Physics Question #1792
Mischa, a 15 year old female from Toronto asks on January 9, 2004,
Black Holes, formed after the collapse of massive stars, are infinitely dense objects.Why is it called a "hole" as if it has no end. It must end somewhere, unless its size is infinite, which it is not. If then there is an endpoint, where is it?
viewed 16944 times
answered on October 2, 2007
Reader Peter asked: What happens when a black hole reaches its criticial mass in relation to its envionment? ie. matter that it is 'feeding on'. Can it become too big/heavy/dense for its environment?
Don Page says: There is no upper limit to the mass of a black hole, so it can keep growing indefinitely. Of course, if it has swallowed all the mass in its neighborhood that it can, then there will be no more mass to feed it, so it could effectively stop growing.
If one then waits a very, very long time, the surroundings may thin out so much that the tiny remaining infall would be even less than the tiny Hawking radiation coming out from the black hole. Then the black hole will gradually shrink, faster as it gets smaller, and eventually end its life in a violent explosion. However, for a ten-solar mass black hole, that would take longer than 10^69 years, nearly a million million million million million million million million million million times longer than the current age of the universe, and for every ten times larger the mass is, it would take one thousand times longer.
answered on January 10, 2004
A black hole is separated from the external universe by an 'event horizon', a mathematically defined boundary between what is inside and what is outside the black hole. That event horizon has a finite size: it would have a radius of approximately 3 km for a black hole with the mass of the Sun, for example.
An observer outside the event horizon cannot receive information from within the event horizon. However, anything that was outside the event horizon can, if following a suitable path, cross the event horizon and 'fall into the black hole'. The black hole, therefore, acts like a hole into which anything can fall, or be thrown, without limit. As more things fall into the black hole its mass will increase and the radius of its event horizon will increase in proportion.
An observer outside the event horizon can, in principle, measure the gravitational effects of the black hole and, thereby, determine its total mass. The outside observer cannot, however, determine how that mass is distributed inside the black hole. If the mass were distributed uniformly within the event horizon, or if it were concentrated at an infinitely dense point at the centre, the external effects would be the same.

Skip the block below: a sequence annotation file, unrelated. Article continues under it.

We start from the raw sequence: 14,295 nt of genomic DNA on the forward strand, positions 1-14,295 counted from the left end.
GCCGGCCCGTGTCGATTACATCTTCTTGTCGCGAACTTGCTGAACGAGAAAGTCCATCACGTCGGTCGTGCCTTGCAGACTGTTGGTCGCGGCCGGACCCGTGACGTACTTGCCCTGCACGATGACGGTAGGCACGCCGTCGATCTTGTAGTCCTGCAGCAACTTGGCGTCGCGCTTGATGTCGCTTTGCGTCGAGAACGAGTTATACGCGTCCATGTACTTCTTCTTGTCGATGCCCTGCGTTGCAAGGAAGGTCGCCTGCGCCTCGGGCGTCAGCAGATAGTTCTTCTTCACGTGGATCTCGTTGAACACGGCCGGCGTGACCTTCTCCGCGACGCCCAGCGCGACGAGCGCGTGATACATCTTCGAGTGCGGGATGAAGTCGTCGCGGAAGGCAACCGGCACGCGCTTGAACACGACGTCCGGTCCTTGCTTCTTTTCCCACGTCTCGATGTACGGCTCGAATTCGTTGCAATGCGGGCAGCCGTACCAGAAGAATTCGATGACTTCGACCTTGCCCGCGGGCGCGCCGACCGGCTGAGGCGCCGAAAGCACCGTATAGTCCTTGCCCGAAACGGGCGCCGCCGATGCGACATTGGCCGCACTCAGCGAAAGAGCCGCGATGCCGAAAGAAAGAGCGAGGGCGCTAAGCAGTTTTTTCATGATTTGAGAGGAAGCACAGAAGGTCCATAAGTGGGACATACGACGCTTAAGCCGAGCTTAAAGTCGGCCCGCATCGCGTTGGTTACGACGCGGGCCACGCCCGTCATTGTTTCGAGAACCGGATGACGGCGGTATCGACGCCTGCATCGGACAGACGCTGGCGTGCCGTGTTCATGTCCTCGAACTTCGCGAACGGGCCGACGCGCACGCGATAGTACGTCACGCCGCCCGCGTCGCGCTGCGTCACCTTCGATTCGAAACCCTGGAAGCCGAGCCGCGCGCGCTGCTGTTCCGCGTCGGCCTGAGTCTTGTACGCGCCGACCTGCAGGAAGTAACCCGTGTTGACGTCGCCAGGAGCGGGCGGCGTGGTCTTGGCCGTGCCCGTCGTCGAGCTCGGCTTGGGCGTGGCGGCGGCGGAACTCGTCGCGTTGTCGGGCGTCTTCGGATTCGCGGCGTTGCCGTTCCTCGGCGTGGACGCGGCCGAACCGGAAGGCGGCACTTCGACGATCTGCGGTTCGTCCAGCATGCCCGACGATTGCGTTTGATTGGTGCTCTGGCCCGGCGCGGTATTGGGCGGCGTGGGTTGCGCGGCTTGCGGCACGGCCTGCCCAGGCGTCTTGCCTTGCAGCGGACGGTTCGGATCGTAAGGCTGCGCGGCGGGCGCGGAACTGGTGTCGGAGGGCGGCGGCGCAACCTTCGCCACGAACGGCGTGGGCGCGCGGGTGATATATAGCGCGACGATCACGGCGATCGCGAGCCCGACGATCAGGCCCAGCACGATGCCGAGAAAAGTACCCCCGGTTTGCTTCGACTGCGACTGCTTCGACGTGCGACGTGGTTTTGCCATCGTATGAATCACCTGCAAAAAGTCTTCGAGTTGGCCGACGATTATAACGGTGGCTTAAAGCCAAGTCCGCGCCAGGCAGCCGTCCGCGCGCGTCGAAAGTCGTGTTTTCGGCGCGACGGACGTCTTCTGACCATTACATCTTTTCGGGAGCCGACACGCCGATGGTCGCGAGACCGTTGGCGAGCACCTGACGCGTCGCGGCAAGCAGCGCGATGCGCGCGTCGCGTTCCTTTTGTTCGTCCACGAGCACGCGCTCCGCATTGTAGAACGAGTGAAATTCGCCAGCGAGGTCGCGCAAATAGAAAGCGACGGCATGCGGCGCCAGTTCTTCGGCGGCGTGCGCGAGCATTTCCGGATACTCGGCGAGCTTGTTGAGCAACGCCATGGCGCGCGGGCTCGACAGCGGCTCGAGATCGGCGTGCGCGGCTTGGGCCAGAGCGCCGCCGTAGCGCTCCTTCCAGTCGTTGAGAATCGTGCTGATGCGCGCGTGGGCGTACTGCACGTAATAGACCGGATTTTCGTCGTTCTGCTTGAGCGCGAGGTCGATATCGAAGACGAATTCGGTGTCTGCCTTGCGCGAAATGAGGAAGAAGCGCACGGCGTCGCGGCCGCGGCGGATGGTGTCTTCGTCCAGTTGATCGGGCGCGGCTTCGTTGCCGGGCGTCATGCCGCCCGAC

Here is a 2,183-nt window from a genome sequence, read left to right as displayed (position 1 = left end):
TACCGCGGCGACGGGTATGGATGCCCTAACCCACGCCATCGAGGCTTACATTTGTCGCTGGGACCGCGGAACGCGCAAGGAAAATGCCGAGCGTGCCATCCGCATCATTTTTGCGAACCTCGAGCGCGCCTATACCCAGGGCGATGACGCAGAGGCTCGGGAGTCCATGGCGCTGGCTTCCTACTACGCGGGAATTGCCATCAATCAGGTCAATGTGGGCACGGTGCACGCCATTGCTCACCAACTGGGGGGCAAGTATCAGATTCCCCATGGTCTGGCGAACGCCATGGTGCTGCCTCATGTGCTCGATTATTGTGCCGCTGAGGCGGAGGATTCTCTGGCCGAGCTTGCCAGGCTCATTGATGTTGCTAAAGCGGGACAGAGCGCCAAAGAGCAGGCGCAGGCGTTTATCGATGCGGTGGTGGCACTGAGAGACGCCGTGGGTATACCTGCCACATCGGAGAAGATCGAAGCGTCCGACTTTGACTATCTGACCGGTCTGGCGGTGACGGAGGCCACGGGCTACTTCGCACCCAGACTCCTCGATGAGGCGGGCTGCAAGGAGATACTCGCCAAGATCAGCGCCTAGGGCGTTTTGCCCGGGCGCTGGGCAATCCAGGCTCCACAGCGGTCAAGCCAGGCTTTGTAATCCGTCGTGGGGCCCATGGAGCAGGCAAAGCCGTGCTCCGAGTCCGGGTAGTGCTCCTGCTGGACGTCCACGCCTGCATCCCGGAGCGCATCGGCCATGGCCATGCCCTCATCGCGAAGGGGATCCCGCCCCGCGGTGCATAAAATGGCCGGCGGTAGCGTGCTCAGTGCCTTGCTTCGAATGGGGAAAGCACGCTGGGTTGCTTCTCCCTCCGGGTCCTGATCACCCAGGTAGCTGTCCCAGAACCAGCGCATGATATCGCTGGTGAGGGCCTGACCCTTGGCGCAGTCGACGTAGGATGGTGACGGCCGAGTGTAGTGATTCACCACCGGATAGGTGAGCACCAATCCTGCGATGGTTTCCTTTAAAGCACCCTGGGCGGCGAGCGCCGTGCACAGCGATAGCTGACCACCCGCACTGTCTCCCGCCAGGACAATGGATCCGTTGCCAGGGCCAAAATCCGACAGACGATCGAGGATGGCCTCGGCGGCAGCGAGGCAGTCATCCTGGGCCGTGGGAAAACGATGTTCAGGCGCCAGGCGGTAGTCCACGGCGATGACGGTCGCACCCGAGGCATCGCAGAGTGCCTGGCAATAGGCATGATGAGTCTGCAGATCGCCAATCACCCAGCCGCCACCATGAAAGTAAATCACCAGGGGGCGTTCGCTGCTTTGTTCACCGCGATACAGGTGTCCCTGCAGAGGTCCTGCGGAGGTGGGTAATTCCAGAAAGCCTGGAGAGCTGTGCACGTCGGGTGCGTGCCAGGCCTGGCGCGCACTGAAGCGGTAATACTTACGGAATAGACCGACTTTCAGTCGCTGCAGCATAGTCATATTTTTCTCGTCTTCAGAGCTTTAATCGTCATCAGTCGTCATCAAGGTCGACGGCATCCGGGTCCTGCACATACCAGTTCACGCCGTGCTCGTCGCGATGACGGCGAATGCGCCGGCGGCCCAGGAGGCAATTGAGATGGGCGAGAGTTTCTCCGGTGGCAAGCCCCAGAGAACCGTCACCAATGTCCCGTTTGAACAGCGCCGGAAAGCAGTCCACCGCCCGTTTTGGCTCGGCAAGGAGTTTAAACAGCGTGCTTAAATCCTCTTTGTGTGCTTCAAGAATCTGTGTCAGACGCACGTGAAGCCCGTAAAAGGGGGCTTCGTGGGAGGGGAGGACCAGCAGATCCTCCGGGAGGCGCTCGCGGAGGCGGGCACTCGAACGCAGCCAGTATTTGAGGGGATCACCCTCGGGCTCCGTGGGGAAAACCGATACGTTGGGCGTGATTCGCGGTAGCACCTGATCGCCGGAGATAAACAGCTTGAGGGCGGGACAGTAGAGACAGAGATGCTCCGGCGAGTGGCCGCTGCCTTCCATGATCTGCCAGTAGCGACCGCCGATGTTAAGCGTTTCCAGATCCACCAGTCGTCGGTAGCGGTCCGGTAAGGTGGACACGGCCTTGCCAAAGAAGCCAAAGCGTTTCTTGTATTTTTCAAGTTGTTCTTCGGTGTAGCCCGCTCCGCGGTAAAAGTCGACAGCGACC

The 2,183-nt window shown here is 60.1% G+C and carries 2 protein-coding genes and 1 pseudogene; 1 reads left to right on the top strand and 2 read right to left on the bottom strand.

If one describes a black hole mathematically, the simplest model is one in which the black hole's mass is concentrated at a point at its centre ... a concentration of finite mass in an arbitrarilly small volume ... hence, something with infinite density. Such a structure really makes no sense to our minds, but it is allowed by the mathematics. That infinitely dense thing is called a 'singularity'.
So, a singularity is an infinitely dense point at the centre of a black hole or, equivalently, at the centre of the spherical surface called the event horizon. We cannot see the singularity with our eyes, but we can feel the gravitational effects of its mass.
An object that falls into a black hole will fall to the centre and reach the singularity. It will be crushed to infinite density and simply have its mass added to the infinitely dense mass already there.
Classically, then, there is no way to escape from a black hole, but no limit to what can go in. The singularity is the end of time and space for anything that has fallen into the black hole.
Black holes are interesting concepts and structures, and your questions is one which has probed some of the peculiar properties of black holes. The work of physicists such as Stephen Hawking has revealed even more peculiar properties, including the fact that there are ways in which matter and energy can leak out of a black hole, or even be extracted.
Add to or comment on this answer using the form below.
Note: All submissions are moderated prior to posting.
If you found this answer useful, please consider making a small donation to science.ca.